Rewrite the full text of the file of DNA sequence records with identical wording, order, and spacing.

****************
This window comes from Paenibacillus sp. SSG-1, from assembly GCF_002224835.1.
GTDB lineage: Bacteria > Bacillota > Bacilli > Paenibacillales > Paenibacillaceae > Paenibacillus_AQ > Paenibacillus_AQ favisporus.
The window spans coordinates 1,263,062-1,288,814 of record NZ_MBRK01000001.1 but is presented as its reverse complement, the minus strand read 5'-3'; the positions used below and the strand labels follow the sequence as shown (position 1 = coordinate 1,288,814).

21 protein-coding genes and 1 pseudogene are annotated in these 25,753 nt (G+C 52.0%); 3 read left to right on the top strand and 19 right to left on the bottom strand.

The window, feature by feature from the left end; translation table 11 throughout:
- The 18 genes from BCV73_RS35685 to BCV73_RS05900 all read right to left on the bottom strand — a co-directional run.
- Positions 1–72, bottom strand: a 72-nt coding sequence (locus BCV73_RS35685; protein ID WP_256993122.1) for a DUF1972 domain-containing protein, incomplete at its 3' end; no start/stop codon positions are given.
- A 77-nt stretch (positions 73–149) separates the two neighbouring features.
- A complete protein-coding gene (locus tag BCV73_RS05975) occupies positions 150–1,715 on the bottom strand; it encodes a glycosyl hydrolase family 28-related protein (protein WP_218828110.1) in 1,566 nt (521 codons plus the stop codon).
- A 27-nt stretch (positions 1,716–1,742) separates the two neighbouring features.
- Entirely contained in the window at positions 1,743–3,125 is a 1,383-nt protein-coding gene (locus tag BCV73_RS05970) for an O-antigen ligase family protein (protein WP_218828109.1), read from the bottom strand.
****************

This window comes from Paenibacillus sp. SSG-1, from assembly GCF_002224835.1.
GTDB lineage: Bacteria > Bacillota > Bacilli > Paenibacillales > Paenibacillaceae > Paenibacillus_AQ > Paenibacillus_AQ favisporus.
The window spans coordinates 1,263,062-1,288,814 of record NZ_MBRK01000001.1 but is presented as its reverse complement, the minus strand read 5'-3'; the positions used below and the strand labels follow the sequence as shown (position 1 = coordinate 1,288,814).

21 protein-coding genes and 1 pseudogene are annotated in these 25,753 nt (G+C 52.0%); 3 read left to right on the top strand and 19 right to left on the bottom strand.

The window, feature by feature from the left end; translation table 11 throughout:
- The 18 genes from BCV73_RS35685 to BCV73_RS05900 all read right to left on the bottom strand — a co-directional run.
- Positions 1–72, bottom strand: a 72-nt coding sequence (locus BCV73_RS35685; protein ID WP_256993122.1) for a DUF1972 domain-containing protein, incomplete at its 3' end; no start/stop codon positions are given.
- A 77-nt stretch (positions 73–149) separates the two neighbouring features.
- A complete protein-coding gene (locus tag BCV73_RS05975) occupies positions 150–1,715 on the bottom strand; it encodes a glycosyl hydrolase family 28-related protein (protein WP_218828110.1) in 1,566 nt (521 codons plus the stop codon).
- A 27-nt stretch (positions 1,716–1,742) separates the two neighbouring features.
- Entirely contained in the window at positions 1,743–3,125 is a 1,383-nt protein-coding gene (locus tag BCV73_RS05970) for an O-antigen ligase family protein (protein WP_218828109.1), read from the bottom strand.